Monday,18 February, 2019
Current issue | Issue 1396, (31 May - 6 June 2018)
Monday,18 February, 2019
Issue 1396, (31 May - 6 June 2018)

Ahram Weekly

Banning YouTube

YouTube will be blocked in Egypt for a month, reports Reem Leila

Banning YouTube
Banning YouTube

On 26 May the Supreme Administrative Court ruled to block video-sharing website YouTube for one month.

The case began in 2013 when lawyer Mohamed Hamed Salem filed a suit calling for YouTube to be blocked on the grounds it hosted a video, Innocence of Muslims, which denigrated the Prophet Mohamed. A lower court ruled in favour of Salem’s petition but the ruling was appealed by the National Telecom Regulatory Authority (NTRA) and the Association for Freedom of Thought and Expression (AFTE).

This week’s ruling is final and cannot be appealed. Yet as Al-Ahram Weekly went to press on Tuesday afternoon, YouTube was still accessible from Egypt.

“It should take less than a month to enforce the block. An official copy of the ruling must now be sent by the petitioner to the Ministry of Telecommunications before it can be implemented,” says lawyer Reda Hazaa.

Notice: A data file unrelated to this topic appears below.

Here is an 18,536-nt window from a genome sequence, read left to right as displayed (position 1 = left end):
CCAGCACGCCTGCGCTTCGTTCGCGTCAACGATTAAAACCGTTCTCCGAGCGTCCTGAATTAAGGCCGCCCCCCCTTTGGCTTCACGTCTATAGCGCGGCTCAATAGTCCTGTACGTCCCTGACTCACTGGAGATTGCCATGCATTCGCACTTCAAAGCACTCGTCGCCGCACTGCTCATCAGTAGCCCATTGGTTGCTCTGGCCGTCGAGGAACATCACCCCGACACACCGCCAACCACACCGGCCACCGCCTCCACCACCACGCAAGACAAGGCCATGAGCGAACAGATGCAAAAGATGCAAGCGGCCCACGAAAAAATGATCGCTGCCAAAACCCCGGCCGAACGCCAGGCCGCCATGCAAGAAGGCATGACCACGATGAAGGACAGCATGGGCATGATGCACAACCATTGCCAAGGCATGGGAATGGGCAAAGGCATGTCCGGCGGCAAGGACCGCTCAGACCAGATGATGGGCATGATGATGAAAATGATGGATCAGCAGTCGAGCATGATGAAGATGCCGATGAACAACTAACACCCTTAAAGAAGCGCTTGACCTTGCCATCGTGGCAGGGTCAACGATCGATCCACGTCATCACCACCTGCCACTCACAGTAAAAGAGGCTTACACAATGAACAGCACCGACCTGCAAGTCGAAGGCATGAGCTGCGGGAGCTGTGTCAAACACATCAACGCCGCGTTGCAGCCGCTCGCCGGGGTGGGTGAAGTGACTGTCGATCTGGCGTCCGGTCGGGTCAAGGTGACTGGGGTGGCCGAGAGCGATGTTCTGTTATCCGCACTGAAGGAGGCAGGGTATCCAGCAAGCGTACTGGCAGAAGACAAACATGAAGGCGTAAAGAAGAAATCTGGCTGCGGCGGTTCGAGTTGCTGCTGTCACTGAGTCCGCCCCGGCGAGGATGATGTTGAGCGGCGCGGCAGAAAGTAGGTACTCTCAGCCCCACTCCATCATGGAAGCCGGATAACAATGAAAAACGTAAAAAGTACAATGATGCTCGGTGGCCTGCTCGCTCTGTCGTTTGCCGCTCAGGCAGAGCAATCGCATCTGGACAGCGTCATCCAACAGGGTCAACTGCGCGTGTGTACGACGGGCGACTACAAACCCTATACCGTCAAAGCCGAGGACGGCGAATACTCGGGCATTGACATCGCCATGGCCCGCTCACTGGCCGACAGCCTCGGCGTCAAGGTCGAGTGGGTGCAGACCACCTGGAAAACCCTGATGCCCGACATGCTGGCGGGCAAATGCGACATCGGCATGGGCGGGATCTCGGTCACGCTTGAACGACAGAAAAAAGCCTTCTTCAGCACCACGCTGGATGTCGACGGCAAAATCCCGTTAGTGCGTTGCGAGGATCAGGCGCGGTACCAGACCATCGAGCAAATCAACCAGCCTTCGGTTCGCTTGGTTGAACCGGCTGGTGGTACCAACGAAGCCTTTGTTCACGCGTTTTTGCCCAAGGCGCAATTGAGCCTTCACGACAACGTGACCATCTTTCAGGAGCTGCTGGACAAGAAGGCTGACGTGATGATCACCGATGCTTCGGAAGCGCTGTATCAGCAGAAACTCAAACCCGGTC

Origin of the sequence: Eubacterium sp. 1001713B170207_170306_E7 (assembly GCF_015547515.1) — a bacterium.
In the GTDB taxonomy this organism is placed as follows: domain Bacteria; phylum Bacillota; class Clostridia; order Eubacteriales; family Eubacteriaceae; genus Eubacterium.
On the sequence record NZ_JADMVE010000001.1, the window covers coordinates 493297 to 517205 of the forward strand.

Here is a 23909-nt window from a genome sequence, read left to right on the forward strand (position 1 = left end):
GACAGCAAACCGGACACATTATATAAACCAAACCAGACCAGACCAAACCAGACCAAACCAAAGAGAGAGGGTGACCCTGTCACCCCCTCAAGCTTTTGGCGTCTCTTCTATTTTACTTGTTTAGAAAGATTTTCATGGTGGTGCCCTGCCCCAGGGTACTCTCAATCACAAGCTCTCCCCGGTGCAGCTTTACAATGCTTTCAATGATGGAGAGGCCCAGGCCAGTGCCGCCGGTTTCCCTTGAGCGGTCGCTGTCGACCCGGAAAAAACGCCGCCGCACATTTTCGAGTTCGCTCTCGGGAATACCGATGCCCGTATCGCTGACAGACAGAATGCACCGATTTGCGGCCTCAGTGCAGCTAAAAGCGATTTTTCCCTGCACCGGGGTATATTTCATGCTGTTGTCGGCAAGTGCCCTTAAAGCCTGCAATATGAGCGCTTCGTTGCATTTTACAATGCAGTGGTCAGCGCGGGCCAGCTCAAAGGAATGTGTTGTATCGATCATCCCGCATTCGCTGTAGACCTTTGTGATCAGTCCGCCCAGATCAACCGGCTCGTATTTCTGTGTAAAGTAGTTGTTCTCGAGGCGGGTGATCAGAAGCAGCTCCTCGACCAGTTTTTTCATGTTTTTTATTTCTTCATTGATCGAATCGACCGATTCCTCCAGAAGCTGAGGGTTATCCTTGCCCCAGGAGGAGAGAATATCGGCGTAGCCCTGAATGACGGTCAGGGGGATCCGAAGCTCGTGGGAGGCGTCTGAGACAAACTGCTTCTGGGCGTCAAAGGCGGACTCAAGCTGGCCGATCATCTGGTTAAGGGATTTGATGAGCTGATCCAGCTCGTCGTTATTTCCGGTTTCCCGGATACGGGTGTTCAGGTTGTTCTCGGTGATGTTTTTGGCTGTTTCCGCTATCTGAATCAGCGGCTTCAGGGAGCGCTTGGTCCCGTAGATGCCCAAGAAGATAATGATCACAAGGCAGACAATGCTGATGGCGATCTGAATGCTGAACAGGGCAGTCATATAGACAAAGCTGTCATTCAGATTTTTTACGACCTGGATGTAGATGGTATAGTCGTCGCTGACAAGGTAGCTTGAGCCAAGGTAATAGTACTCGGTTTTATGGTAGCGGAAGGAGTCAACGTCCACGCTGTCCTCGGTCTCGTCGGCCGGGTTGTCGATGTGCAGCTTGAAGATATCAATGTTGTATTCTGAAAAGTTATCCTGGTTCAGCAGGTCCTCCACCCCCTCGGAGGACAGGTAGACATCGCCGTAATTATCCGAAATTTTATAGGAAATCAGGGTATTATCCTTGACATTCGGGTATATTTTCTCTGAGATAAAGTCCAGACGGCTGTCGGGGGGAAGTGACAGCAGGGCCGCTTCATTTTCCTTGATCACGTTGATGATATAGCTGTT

In its appeal against the initial ruling the NTRA argued it was technically difficult to block the video-sharing site. But Egypt has the tools to implement the month-long ban, says information security expert Walid Haggag.

According to Alexa Internet, YouTube was the second-most popular website worldwide in 2017. It has more than a billion users who together watch one billion hours of video a day. Iran, China and North Korea permanently block the site. Ten other countries have temporarily banned access for religious or political reasons.

Haggag, who agrees with the court decision to block YouTube because “disrespecting the prophet is unacceptable”, says implementation of the decision will result in financial losses for those advertising on the site.

Telecommunications expert Hossam Saleh says a total block of YouTube is impossible since the site can continue to be accessed via proxy servers and VPN.

“Once Facebook, YouTube and other social media sites have been allowed it is technically impossible to completely block them,” he said.

Saleh argues the one-month block is pointless. It will not change the fact the offensive video is posted on YouTube and will continue to be available when the month-long ban on the site is over.

Countries have blocked YouTube for limited periods of time during periods of unrest, the run-up to elections or in response to upcoming political anniversaries. In some cases only access to specific content is blocked. In others YouTube has agreed to remove or limit access to specific videos in order to restore its services.

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